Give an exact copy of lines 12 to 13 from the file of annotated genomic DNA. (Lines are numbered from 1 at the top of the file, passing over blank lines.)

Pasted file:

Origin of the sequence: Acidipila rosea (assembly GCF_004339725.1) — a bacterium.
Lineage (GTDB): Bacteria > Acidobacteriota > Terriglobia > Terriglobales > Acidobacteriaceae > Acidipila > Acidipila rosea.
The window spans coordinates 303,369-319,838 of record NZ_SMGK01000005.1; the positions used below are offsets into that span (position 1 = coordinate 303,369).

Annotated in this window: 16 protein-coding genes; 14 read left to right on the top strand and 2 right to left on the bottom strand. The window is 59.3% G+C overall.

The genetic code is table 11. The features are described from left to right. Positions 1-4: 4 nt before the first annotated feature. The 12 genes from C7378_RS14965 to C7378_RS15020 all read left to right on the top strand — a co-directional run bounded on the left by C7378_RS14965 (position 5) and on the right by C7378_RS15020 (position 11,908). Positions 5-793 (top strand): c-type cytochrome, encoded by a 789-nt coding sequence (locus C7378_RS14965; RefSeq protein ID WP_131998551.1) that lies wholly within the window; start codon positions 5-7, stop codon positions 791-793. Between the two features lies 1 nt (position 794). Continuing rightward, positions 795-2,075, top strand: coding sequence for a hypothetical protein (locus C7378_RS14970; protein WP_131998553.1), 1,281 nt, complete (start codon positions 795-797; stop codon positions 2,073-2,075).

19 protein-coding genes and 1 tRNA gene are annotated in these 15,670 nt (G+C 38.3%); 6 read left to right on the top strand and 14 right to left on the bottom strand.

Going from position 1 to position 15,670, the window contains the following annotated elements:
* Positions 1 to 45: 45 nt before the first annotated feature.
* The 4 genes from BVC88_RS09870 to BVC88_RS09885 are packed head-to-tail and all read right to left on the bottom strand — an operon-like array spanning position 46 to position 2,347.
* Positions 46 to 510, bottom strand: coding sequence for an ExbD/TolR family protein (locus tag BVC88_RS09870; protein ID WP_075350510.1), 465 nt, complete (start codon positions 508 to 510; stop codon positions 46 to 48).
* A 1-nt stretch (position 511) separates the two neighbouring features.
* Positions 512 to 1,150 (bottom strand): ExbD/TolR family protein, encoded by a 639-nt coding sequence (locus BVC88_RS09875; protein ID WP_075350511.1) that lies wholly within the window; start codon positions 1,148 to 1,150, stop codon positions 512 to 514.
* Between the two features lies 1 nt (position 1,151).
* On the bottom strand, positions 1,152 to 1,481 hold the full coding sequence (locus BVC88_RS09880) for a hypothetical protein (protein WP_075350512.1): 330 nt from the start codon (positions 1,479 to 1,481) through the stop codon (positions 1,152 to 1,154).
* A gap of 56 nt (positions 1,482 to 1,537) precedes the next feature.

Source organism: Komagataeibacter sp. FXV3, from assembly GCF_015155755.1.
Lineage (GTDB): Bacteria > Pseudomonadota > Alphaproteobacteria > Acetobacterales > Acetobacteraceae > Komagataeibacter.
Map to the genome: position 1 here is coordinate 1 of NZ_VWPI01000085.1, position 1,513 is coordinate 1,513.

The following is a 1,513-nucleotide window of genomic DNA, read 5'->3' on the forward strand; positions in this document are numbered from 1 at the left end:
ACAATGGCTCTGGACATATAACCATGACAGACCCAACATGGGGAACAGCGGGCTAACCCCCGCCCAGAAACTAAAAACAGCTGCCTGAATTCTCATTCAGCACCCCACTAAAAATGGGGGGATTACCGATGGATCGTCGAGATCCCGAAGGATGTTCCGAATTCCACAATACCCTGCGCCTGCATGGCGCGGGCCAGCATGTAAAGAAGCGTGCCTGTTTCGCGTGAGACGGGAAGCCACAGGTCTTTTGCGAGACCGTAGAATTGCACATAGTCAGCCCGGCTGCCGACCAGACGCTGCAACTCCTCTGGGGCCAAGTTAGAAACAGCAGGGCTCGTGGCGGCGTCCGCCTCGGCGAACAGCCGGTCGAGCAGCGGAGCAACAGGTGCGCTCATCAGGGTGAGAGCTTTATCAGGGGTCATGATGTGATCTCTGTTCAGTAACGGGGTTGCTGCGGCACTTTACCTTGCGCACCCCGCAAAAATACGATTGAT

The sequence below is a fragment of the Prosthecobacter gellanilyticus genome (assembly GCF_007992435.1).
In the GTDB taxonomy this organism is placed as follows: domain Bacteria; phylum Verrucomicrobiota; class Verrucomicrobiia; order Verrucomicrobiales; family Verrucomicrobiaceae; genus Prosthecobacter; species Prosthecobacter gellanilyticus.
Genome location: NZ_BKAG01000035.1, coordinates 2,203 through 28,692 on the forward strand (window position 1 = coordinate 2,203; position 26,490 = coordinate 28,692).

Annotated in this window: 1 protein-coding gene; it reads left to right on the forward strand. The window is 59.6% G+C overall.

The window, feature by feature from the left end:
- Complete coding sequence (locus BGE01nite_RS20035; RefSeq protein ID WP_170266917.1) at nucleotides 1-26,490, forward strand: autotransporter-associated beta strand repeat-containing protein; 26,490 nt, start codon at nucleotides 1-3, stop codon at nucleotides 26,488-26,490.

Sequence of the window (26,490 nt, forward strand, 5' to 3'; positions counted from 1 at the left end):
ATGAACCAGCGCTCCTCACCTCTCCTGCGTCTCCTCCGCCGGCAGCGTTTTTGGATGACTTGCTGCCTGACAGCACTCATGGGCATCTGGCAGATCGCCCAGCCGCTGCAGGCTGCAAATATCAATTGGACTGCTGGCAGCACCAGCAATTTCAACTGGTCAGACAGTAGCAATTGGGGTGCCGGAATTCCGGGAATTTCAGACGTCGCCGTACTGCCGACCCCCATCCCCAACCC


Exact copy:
* Positions 512 to 1,150 (bottom strand): ExbD/TolR family protein, encoded by a 639-nt coding sequence (locus BVC88_RS09875; protein ID WP_075350511.1) that lies wholly within the window; start codon positions 1,148 to 1,150, stop codon positions 512 to 514.
* Between the two features lies 1 nt (position 1,151).